August 23rd, 2007 01:54 EST
Muslims, Christians, Jews, others strive to improve interfaith relations
Washington -- People from different religious backgrounds can achieve a better understanding of one another’s beliefs and cultural traditions through interfaith dialogue, says U.S. State Department official Kareema Daoud.
“Talking to other faiths makes us stronger in our convictions and helps us to understand our neighbors better,” Daoud said during an August 4 USINFO Webchat. “It is a dialogue and not a compromise. I have a position, you have a position.”
Daoud began the webchat, which was sponsored by the State Department, by introducing herself as an American Muslim who sees no contradiction between her religious affiliation and her full participation in U.S. society. “I, for one, believe it is possible to successfully integrate my Muslim identity with my American identity, and I am part of a majority [of U.S. Muslims] who believe so,” she said.
A recent public opinion poll of Muslims in the United States indicates that most believe that the principles of Islam and the obligations of U.S. citizenship are entirely compatible, she added.
Daoud noted that there is no prohibition in the United States against wearing the hijab -- the head scarf favored by many, though not all, Muslim women. “I thank God that we have the freedom to practice our religion freely in the United States,” said Daoud. “Some of my closest friends … wear the hijab. No one has the right to tell you not to wear your hijab in the U.S.A.,” because U.S. law protects the wearing of religious garb, “and the hijab is not an exception.” (See related article.)
Muslims in the United States today are “doctors, engineers, teachers, government officials, journalists, lawyers, entrepreneurs,” she observed. Some are U.S.-born, while others are immigrants. “Muslim women who were born and raised here have an American mind-set and mentality: they believe that men and women should have equal privileges and rights,” said Daoud. U.S.-born Muslim women are no different from non-Muslim women except that they usually pray five times a day, might wear a hijab and attend a mosque, she pointed out.
“Because religion is primarily a private matter, a Christian, a Jew, a Muslim, a Hindu, a Buddhist, etc., can all pray the way they deem fit and appropriate for their faith tradition, and all still be American,” said Daoud. “An immigrant coming to this country, too, can practice their religion without restriction.” The only difference between native-born citizens and immigrants “is the mind-set,” she added. “If you feel American and behave [as an] American and accept Americans and American life, then you are American and you are accepted accordingly.” (See related article.)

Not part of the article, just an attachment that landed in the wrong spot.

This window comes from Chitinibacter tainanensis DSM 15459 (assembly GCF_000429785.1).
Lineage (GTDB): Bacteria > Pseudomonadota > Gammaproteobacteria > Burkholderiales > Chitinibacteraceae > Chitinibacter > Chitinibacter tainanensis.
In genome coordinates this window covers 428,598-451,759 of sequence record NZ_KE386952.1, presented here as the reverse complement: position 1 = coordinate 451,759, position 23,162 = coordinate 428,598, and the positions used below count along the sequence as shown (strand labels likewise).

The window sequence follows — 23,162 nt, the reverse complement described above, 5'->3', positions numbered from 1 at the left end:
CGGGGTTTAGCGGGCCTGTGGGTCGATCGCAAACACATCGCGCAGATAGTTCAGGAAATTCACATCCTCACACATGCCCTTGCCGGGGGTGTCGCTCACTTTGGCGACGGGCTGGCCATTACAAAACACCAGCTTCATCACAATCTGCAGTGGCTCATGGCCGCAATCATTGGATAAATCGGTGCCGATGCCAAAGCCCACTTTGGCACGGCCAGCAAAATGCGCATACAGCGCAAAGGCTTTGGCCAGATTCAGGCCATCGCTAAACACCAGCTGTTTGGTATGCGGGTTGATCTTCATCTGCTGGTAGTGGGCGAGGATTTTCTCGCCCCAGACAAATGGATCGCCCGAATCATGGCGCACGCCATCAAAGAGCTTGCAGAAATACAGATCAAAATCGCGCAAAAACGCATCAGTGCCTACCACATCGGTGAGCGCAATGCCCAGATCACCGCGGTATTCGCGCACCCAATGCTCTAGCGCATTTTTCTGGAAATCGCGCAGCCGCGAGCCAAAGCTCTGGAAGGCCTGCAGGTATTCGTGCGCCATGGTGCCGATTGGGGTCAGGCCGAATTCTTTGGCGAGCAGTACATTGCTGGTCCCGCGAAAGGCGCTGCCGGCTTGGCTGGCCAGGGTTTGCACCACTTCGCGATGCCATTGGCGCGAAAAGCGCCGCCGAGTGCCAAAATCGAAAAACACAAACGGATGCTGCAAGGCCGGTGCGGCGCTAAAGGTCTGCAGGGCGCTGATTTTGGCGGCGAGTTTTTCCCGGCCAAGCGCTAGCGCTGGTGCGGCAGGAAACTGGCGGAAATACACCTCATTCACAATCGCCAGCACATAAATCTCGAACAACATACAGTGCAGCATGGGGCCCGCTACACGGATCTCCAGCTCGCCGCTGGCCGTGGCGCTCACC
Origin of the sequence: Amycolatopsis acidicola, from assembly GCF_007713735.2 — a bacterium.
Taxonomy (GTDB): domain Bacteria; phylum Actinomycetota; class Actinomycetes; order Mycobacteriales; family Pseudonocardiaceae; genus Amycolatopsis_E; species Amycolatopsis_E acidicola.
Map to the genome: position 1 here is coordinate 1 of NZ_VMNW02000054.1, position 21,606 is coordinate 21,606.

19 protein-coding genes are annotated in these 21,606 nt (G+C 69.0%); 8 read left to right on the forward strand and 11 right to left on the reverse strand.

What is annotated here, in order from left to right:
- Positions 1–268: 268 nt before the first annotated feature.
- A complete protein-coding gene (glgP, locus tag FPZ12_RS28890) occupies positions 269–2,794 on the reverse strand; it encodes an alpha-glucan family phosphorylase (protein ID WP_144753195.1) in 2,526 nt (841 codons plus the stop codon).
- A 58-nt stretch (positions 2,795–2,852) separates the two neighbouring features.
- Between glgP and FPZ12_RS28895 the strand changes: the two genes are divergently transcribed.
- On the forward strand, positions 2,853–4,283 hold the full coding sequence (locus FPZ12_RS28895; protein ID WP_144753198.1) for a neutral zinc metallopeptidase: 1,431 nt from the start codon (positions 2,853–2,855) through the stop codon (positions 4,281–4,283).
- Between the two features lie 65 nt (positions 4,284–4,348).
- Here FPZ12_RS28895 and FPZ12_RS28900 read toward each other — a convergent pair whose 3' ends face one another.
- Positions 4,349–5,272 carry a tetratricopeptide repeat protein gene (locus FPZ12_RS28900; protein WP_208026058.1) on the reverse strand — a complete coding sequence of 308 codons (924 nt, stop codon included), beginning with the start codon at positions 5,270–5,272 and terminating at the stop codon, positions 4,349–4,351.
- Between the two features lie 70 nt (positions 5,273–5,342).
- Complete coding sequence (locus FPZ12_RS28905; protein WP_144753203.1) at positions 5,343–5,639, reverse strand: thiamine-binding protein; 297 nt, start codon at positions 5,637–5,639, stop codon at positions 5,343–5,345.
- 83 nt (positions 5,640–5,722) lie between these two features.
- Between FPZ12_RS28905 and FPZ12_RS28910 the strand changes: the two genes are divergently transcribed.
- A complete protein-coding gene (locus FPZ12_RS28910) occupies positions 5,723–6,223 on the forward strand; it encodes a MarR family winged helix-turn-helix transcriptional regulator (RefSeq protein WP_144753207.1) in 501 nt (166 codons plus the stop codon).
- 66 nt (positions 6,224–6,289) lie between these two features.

Interfaith activities often are launched by nongovernmental organizations, grassroots movements and civil-society groups, according to Daoud. “Governments can help in supporting these groups, but the work toward understanding and peaceful coexistence needs to be conceived, initiated, believed in, built and maintained from the ground up,” she said. Interfaith events in the United States include conferences, spiritual retreats, luncheons with guest speakers and dinners on college campuses and at private homes.
In response to a question about religious fanaticism, Daoud said she believes that “anyone who is a violent extremist operates outside of his/her faith community, [and] he/she does not define or represent that faith. I do not think these individuals, who by their very nature are isolationist, should be part of -- nor want to be part of -- interfaith dialogue. The good news is that they are the minority.”
However, “interfaith dialogue amongst the rest of the religious population is worthwhile and beneficial,” she said. “I might explain my purpose in life differently than you do, but if we both agree that doing good for mankind is a core component” of one’s life, “then our intentions are the same; the roads [are] just different -- and that is something we can agree on.”
She advised those attending an interfaith event to “keep an open mind and ear, be respectful and treat others as you would like to be treated.”
Daoud quoted two passages from the Quran, the Muslim holy book, in support of diversity and tolerance. The Quran “states that God created us of different tribes and peoples, so that we may get to know one another,” she said. “If God had wanted, He would have made us all of one religion or one ethnicity, but He did not. There is beauty in diversity and in recognizing the good that all bring to this life. Not everyone chooses Islam as their path toward reaching God and/or a sense of fulfillment,” and this “is what God had intended.”
Also, the Quran says “there is no compulsion in religion,” she said. “To me my faith, and to you yours.”
The 19th-century British philosopher John Stuart Mill “once stated that the suppression of any voice is the deprivation of all society,” said Daoud. “All in all, interfaith [dialogue] serves to enrich the individual, not undermine him or her.”
A transcript of the webchat is available on the USINFO Webchat Station, which also has information on previous and upcoming webchats.
For further information about interfaith activities in the United States, visit the Web sites of the Interfaith Youth Core, the Buxton Initiative, and the North American Interfaith Network.
(USINFO is produced by the Bureau of International Information Programs, U.S. Department of State. Web site: http://usinfo.state.gov)
By Lauren Monsen
USINFO Staff Writer